The entire movie reminded me of a person who is quick to tell you how awesome they are but everything they produce are drowning in mediocrity.  In fact, the film reminded me of a girl I dated who self-published a book about vampires and she kept telling me that it was innovative and original and how “unlike” Twilight it was; however, after reading the book as a favor to her, I found a product that was EXACTLY like Twilight and contained every vampire cliché you can think of.  That is exactly what Transcendence is.  A film that thinks it is breaking new ground and sticks its nose in the air like it is the deepest and most amazing thing to witness but, in reality, is just a boring movie that does nothing special with its extremely weak conflict and has a story that ends before it ever feels like it gets up and gets going.

"Hello, I heard you say Twilight.  I am currently downloading the entire series
for us to enjoy."
 

The inclusion of solar panels made Fox News viewers
vomit in anger.
I was sold when I saw the trailer for Transcendence.  It looked like an exciting action thriller about computers revolting—kinda like Skynet in the Terminator franchise only it didn't need those damn pesky robots informing you about their imminent return and can handle all the human killing all by itself.  Plus, the film had a great cast of awesome actors, was produced by Christopher Nolan, and was the directorial debut of Nolan’s director of photography; Wally Pfister.  However, the end product wasn’t exciting, wasn’t action packed—fuck, it gave us this stupid sequence...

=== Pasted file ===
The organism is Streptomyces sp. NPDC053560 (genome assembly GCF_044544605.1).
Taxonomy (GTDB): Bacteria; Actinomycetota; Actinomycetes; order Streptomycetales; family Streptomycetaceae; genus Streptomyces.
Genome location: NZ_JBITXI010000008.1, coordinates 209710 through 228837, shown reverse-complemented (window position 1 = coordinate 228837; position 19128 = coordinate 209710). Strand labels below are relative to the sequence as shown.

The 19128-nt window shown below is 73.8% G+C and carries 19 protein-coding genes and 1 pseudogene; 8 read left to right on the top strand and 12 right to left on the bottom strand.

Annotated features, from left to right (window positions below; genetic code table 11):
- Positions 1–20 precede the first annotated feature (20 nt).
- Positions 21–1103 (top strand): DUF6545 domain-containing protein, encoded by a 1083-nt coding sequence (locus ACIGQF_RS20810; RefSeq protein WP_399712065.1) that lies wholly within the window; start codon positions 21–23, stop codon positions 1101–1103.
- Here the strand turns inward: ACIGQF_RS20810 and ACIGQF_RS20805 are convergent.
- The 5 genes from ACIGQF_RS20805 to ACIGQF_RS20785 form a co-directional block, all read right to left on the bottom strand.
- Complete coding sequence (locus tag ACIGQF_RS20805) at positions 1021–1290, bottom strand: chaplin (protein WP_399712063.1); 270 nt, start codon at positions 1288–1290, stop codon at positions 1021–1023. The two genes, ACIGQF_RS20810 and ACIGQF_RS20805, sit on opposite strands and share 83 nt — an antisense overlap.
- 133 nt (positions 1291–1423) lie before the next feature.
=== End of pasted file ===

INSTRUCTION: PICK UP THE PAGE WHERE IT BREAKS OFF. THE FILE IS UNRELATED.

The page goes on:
"Time to do something awesome..."
 
"And here we go..."
 
Wait, that was it?  Really?  I mean--come on!
Was it really worth the lame jump to save those few seconds of climbing?
 


Finally, the movie feels it’s smarter than it really was—and there’s more if you acknowledge all the plot holes the film has.  Yes, Pfister has some great visuals and his work behind the camera is great.  The film also has some great special effects and the cast is awesome but these elements can’t hide just how lethargic the story is and how bland and thrill-less the final product is.